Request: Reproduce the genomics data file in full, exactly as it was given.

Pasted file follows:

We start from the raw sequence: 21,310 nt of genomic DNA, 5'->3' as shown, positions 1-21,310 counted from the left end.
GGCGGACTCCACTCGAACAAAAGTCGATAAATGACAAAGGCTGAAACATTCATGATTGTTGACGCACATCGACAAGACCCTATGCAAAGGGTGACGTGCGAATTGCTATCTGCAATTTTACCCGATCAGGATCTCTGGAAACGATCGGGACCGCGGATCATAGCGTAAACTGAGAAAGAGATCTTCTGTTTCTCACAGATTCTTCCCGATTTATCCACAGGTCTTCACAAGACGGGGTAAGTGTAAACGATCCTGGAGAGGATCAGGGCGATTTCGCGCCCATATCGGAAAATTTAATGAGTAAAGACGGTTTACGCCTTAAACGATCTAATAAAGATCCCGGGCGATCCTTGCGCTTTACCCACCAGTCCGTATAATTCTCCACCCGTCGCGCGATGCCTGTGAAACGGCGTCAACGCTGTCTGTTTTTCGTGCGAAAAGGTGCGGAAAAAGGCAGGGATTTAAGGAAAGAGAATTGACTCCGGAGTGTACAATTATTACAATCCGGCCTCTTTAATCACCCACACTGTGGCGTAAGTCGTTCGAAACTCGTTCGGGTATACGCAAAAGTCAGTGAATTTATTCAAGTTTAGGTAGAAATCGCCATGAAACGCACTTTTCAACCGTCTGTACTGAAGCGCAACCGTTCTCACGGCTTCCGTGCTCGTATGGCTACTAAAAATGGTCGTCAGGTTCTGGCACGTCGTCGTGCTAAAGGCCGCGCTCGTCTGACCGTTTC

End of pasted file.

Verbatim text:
We start from the raw sequence: 21,310 nt of genomic DNA, 5'->3' as shown, positions 1-21,310 counted from the left end.
GGCGGACTCCACTCGAACAAAAGTCGATAAATGACAAAGGCTGAAACATTCATGATTGTTGACGCACATCGACAAGACCCTATGCAAAGGGTGACGTGCGAATTGCTATCTGCAATTTTACCCGATCAGGATCTCTGGAAACGATCGGGACCGCGGATCATAGCGTAAACTGAGAAAGAGATCTTCTGTTTCTCACAGATTCTTCCCGATTTATCCACAGGTCTTCACAAGACGGGGTAAGTGTAAACGATCCTGGAGAGGATCAGGGCGATTTCGCGCCCATATCGGAAAATTTAATGAGTAAAGACGGTTTACGCCTTAAACGATCTAATAAAGATCCCGGGCGATCCTTGCGCTTTACCCACCAGTCCGTATAATTCTCCACCCGTCGCGCGATGCCTGTGAAACGGCGTCAACGCTGTCTGTTTTTCGTGCGAAAAGGTGCGGAAAAAGGCAGGGATTTAAGGAAAGAGAATTGACTCCGGAGTGTACAATTATTACAATCCGGCCTCTTTAATCACCCACACTGTGGCGTAAGTCGTTCGAAACTCGTTCGGGTATACGCAAAAGTCAGTGAATTTATTCAAGTTTAGGTAGAAATCGCCATGAAACGCACTTTTCAACCGTCTGTACTGAAGCGCAACCGTTCTCACGGCTTCCGTGCTCGTATGGCTACTAAAAATGGTCGTCAGGTTCTGGCACGTCGTCGTGCTAAAGGCCGCGCTCGTCTGACCGTTTC